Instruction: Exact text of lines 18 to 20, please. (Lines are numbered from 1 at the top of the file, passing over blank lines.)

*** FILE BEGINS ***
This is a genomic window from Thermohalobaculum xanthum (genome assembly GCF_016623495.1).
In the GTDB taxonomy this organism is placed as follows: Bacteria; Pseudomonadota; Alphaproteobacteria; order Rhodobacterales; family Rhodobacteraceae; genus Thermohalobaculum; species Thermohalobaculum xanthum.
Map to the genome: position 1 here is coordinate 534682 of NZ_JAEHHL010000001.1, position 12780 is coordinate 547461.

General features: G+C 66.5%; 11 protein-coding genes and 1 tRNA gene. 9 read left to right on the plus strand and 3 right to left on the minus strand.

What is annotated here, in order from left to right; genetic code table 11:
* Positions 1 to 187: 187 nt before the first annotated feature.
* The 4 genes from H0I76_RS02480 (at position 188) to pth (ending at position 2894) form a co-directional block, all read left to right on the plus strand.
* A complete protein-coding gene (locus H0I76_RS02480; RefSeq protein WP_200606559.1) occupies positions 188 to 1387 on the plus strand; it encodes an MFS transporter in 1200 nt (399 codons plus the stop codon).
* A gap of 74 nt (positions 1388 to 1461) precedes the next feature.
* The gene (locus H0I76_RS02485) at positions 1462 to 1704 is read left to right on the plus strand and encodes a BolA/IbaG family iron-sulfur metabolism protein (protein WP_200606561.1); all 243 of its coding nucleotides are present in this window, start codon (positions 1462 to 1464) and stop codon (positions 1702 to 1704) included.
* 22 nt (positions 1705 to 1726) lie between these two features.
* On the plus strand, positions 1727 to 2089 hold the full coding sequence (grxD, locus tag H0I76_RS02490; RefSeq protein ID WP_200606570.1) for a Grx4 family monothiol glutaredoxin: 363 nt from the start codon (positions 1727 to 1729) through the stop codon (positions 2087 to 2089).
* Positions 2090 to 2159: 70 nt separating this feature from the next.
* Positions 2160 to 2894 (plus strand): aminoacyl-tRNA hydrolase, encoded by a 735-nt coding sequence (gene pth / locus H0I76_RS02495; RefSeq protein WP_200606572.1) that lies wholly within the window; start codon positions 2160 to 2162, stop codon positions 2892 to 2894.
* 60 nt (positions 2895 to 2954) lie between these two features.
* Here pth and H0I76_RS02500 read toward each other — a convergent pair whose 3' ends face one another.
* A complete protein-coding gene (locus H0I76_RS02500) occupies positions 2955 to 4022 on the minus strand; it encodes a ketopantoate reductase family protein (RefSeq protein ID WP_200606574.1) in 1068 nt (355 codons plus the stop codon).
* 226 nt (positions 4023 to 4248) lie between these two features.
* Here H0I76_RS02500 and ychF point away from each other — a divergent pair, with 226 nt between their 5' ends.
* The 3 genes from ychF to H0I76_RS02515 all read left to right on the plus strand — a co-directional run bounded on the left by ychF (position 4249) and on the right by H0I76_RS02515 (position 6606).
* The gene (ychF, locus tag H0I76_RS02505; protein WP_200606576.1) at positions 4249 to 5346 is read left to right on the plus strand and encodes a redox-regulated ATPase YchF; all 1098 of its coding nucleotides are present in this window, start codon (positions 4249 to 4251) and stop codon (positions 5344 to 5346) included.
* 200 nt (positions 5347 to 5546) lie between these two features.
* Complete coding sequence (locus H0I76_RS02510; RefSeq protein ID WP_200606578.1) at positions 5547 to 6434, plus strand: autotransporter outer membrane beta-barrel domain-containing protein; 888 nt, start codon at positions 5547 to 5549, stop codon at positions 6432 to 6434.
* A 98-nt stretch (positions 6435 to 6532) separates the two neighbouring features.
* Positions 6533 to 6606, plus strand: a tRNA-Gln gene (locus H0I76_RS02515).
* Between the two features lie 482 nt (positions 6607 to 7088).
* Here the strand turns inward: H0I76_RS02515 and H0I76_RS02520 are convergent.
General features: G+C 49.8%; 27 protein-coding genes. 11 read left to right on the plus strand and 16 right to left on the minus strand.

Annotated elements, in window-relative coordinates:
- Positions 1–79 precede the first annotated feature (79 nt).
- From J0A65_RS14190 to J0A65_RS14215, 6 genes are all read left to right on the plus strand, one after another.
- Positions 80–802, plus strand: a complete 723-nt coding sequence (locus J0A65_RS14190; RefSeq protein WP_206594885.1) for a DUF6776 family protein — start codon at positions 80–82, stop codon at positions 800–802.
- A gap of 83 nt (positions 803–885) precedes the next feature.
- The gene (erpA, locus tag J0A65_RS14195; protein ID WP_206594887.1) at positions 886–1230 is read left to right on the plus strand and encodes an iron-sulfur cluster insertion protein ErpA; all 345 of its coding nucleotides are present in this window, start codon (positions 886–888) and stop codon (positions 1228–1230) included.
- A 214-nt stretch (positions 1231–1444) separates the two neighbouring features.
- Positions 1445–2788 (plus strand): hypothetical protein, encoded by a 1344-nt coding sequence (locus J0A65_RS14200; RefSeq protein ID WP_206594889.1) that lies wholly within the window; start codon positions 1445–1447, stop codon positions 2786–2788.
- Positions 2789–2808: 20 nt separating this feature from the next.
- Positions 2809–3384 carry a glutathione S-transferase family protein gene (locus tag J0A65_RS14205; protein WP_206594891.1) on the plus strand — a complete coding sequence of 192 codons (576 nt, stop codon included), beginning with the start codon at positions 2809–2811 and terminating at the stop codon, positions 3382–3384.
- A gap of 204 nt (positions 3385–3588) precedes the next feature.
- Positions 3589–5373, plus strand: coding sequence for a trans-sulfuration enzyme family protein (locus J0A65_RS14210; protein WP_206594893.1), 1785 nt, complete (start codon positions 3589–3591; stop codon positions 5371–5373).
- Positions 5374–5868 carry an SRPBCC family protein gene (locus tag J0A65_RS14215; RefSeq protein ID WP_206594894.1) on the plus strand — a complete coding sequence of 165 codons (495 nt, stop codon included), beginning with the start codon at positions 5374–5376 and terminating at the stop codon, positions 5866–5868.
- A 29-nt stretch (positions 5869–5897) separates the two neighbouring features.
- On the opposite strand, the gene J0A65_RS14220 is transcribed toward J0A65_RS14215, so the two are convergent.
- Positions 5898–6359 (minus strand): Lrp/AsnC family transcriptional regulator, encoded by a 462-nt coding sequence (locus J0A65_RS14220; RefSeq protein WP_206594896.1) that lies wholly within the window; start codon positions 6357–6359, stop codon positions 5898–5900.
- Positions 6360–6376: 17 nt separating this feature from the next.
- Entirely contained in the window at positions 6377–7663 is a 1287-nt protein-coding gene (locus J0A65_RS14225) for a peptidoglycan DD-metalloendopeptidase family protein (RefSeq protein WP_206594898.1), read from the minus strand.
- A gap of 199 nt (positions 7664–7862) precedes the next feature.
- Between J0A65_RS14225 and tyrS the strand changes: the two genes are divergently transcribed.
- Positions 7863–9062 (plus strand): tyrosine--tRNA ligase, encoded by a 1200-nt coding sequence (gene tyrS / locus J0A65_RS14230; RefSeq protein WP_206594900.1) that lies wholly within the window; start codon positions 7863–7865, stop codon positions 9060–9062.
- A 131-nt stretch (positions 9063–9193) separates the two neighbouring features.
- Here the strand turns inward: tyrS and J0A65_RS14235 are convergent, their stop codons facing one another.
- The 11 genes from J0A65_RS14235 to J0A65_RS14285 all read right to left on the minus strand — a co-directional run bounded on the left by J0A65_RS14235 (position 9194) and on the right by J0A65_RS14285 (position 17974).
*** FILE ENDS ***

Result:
* 226 nt (positions 4023 to 4248) lie between these two features.
* Here H0I76_RS02500 and ychF point away from each other — a divergent pair, with 226 nt between their 5' ends.
* The 3 genes from ychF to H0I76_RS02515 all read left to right on the plus strand — a co-directional run bounded on the left by ychF (position 4249) and on the right by H0I76_RS02515 (position 6606).